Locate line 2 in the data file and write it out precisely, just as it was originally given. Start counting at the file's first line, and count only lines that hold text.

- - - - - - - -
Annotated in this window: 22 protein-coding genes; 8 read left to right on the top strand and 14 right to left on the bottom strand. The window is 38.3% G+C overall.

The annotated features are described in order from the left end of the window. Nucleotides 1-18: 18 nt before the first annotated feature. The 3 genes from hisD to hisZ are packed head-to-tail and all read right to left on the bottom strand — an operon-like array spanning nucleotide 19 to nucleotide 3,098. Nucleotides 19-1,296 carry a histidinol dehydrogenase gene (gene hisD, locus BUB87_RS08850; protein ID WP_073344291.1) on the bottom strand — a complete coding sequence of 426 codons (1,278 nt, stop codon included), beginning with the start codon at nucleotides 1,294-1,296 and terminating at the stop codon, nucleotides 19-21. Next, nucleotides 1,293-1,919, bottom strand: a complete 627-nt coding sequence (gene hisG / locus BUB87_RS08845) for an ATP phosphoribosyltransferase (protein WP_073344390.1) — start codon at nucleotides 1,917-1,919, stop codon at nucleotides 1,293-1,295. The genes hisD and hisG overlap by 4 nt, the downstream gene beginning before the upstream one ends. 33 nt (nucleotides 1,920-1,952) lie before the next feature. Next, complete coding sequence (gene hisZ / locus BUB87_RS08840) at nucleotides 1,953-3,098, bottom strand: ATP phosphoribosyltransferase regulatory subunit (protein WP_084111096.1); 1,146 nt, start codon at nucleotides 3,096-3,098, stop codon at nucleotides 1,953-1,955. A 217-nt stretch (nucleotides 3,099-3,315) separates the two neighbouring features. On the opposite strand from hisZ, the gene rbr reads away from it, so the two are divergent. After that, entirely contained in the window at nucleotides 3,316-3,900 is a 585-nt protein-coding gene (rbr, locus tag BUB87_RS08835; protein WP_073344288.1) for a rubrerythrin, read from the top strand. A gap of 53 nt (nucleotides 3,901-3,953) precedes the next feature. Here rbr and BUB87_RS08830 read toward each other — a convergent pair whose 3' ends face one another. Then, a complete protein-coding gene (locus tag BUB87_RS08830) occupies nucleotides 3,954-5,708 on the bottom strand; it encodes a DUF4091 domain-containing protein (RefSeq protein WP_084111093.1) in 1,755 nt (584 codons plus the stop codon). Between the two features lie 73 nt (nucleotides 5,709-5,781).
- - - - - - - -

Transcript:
The annotated features are described in order from the left end of the window. Nucleotides 1-18: 18 nt before the first annotated feature. The 3 genes from hisD to hisZ are packed head-to-tail and all read right to left on the bottom strand — an operon-like array spanning nucleotide 19 to nucleotide 3,098. Nucleotides 19-1,296 carry a histidinol dehydrogenase gene (gene hisD, locus BUB87_RS08850; protein ID WP_073344291.1) on the bottom strand — a complete coding sequence of 426 codons (1,278 nt, stop codon included), beginning with the start codon at nucleotides 1,294-1,296 and terminating at the stop codon, nucleotides 19-21. Next, nucleotides 1,293-1,919, bottom strand: a complete 627-nt coding sequence (gene hisG / locus BUB87_RS08845) for an ATP phosphoribosyltransferase (protein WP_073344390.1) — start codon at nucleotides 1,917-1,919, stop codon at nucleotides 1,293-1,295. The genes hisD and hisG overlap by 4 nt, the downstream gene beginning before the upstream one ends. 33 nt (nucleotides 1,920-1,952) lie before the next feature. Next, complete coding sequence (gene hisZ / locus BUB87_RS08840) at nucleotides 1,953-3,098, bottom strand: ATP phosphoribosyltransferase regulatory subunit (protein WP_084111096.1); 1,146 nt, start codon at nucleotides 3,096-3,098, stop codon at nucleotides 1,953-1,955. A 217-nt stretch (nucleotides 3,099-3,315) separates the two neighbouring features. On the opposite strand from hisZ, the gene rbr reads away from it, so the two are divergent. After that, entirely contained in the window at nucleotides 3,316-3,900 is a 585-nt protein-coding gene (rbr, locus tag BUB87_RS08835; protein WP_073344288.1) for a rubrerythrin, read from the top strand. A gap of 53 nt (nucleotides 3,901-3,953) precedes the next feature. Here rbr and BUB87_RS08830 read toward each other — a convergent pair whose 3' ends face one another. Then, a complete protein-coding gene (locus tag BUB87_RS08830) occupies nucleotides 3,954-5,708 on the bottom strand; it encodes a DUF4091 domain-containing protein (RefSeq protein WP_084111093.1) in 1,755 nt (584 codons plus the stop codon). Between the two features lie 73 nt (nucleotides 5,709-5,781).